The Ghost in the Machine: The 1939 Plexiglass Pontiac
The 20th century was a glorious time for science and technology. Einstein and his colleagues pierced the secrets of the atom. Penicillin led the way for a host of “wonder drugs” that could wipe out infections. Vaccines against polio and smallpox eradicated diseases that once had crippled and killed millions. And labs turned out wondrous new materials like plastic, nylon, and Plexiglass, which led to the creation of one of the most unique vehicles ever built. Plexiglass is a brand name from a transparent material made from acrylic acid. These days you can find all sorts of goods made from it, including boxes, tubes, and windows. In the 1930s, however, it was pretty exotic stuff, which is why Pontiac chose it as the body material for a vehicle they showed off at the 1939 World’s Fair. PHOTOS: See More of the 1939 Pontiac Deluxe Six Ghost Car
Dubbed the “Ghost Car” due to its see-through panels, it cost $25,000.00 to build at the time, or about $426,000.00 in todays’ money. The car’s innards were strictly Pontiac, with features like a 222.7 ci straight six engine, three-speed gearbox, front coil spring suspension, leaf spring rear, and four-wheel drum brakes. Except for its ghostly sheathing, it was identical to a stock 1939 Pontiac Deluxe Six.
The Ghost Car was a hit at the 1939 NYC World’s Fair, where it adorned GM’s “Highways and Horizons” pavilion. The see-through body was built by a collaborative team from both GM and Rohm & Haas’, the plastics company that first developed Plexiglass in 1933. The underlying metal components were given a copperized hue and all the hardware was plated in chrome. All the rubber fixtures were molded in white. The overall effect was – well, ghostly.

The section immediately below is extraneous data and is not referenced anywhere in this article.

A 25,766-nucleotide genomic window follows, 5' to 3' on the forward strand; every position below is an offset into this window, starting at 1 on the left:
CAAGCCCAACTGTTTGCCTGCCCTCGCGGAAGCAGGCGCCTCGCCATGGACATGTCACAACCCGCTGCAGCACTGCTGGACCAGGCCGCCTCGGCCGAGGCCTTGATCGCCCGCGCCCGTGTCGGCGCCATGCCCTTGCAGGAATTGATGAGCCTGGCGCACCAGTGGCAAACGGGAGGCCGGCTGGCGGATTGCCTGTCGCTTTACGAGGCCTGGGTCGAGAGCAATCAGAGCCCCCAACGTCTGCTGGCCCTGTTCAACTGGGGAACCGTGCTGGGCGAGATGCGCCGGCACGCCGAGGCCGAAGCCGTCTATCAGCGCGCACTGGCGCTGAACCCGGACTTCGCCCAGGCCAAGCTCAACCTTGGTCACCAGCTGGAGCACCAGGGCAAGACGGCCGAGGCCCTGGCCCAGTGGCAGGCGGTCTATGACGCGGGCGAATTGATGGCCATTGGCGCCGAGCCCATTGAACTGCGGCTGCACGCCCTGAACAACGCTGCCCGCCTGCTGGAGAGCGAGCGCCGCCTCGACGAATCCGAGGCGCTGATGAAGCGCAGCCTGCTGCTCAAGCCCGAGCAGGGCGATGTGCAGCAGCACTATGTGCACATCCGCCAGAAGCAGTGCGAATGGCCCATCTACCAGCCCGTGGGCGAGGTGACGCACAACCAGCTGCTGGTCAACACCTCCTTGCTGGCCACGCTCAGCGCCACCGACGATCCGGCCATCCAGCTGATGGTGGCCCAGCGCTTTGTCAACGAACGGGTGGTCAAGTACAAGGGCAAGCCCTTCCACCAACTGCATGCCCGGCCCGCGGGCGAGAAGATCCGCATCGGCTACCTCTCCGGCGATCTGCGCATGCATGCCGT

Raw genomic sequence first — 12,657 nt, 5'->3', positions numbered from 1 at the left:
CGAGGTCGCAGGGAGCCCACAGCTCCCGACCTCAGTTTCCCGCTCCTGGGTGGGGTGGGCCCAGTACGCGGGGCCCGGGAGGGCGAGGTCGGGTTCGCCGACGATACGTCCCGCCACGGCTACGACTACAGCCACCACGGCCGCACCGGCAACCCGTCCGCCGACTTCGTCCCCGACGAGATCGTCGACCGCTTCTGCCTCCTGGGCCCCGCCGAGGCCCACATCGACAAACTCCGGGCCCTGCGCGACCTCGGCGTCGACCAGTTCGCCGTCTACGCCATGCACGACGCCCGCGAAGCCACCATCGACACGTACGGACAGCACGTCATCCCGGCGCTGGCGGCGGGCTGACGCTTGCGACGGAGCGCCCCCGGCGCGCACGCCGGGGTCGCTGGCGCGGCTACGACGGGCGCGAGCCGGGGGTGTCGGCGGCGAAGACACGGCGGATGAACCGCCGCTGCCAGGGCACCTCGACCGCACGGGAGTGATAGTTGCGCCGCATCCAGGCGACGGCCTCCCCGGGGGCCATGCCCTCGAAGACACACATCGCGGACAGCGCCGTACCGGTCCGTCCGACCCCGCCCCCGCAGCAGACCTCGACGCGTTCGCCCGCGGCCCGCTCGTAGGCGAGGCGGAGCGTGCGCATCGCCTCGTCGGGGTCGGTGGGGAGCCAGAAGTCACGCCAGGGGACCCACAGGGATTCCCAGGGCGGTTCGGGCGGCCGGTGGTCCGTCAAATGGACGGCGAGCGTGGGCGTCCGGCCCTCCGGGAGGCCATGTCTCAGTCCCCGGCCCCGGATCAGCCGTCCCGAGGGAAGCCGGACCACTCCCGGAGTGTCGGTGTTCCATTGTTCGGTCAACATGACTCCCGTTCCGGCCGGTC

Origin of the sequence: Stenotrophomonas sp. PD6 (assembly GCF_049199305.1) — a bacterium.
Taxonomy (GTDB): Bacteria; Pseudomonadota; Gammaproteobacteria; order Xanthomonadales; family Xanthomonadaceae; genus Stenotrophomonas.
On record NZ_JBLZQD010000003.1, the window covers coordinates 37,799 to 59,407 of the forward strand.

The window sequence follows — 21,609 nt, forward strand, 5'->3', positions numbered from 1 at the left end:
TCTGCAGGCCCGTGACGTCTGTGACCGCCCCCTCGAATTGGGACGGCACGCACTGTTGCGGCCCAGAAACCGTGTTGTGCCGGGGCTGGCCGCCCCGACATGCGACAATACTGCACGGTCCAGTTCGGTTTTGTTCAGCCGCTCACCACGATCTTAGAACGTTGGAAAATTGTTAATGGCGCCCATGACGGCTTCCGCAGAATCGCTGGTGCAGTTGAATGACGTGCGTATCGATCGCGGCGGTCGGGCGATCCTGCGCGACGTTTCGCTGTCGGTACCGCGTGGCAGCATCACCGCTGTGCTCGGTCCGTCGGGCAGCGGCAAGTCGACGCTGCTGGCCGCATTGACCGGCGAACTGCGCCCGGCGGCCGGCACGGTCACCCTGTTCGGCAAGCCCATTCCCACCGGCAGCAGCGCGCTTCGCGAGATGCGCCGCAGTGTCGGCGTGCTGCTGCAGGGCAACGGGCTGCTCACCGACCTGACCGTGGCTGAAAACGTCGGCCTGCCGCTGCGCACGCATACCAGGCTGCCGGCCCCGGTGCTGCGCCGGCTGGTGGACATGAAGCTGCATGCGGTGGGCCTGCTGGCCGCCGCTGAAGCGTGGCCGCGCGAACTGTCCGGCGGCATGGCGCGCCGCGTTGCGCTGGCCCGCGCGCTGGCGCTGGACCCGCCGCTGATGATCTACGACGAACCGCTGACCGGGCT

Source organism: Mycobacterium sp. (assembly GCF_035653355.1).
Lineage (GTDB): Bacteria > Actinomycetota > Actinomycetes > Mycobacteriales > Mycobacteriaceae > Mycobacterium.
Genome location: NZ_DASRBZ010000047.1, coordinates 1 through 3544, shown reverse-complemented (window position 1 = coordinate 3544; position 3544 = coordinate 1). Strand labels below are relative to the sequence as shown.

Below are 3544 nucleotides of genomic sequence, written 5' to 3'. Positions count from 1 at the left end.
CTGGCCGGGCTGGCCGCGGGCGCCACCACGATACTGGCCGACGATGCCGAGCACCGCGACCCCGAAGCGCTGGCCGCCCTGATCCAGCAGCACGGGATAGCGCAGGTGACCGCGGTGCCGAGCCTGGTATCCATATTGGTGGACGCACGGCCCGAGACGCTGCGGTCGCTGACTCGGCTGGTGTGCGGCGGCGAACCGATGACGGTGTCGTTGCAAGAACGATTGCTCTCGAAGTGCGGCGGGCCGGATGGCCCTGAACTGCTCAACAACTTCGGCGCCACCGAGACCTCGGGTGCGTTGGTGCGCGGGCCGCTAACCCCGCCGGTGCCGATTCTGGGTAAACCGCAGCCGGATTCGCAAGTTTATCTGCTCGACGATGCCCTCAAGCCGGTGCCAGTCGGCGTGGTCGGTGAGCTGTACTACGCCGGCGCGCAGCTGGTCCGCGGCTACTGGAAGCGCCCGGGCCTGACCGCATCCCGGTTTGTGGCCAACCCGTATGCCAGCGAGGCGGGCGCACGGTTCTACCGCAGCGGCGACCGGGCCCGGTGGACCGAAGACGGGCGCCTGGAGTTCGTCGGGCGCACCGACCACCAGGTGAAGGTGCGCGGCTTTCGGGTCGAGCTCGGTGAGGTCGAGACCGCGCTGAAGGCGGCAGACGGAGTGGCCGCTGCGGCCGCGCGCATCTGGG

PHOTOS: See More of the 1941 Pontiac Torpedo
The car was a hit at the fair and instantly became part of automotive history. After a dealership-sponsored tour, it went to the Smithsonian, where it sat until 1947. After that it passed through a series of owners (kind of like a haunting apparition) until collector Leo Gephart bought it in 1979. It remained as part of his estate until RM Auctions sold it at an event in St. John’s, MI on July 30, 2011 for $308,000.00.
Unlike many one-off vehicles, the Ghost Car is drivable. Long-distance trips would probably not end well, however, due to the transparent material’s strength limitations. It has no conventional vehicle identification number (VIN), though a part number from the radiator, 3113436, has traditionally been used instead. The odometer reads 86 miles, and the only mechanical work of late was a replacement of the fuel lines. A spectral vision of a bygone era, the Ghost Car retains all the romance and mystery of the era that produced it.
PHOTOS: See More of the 1949 Pontiac Streamliner Sedan Delivery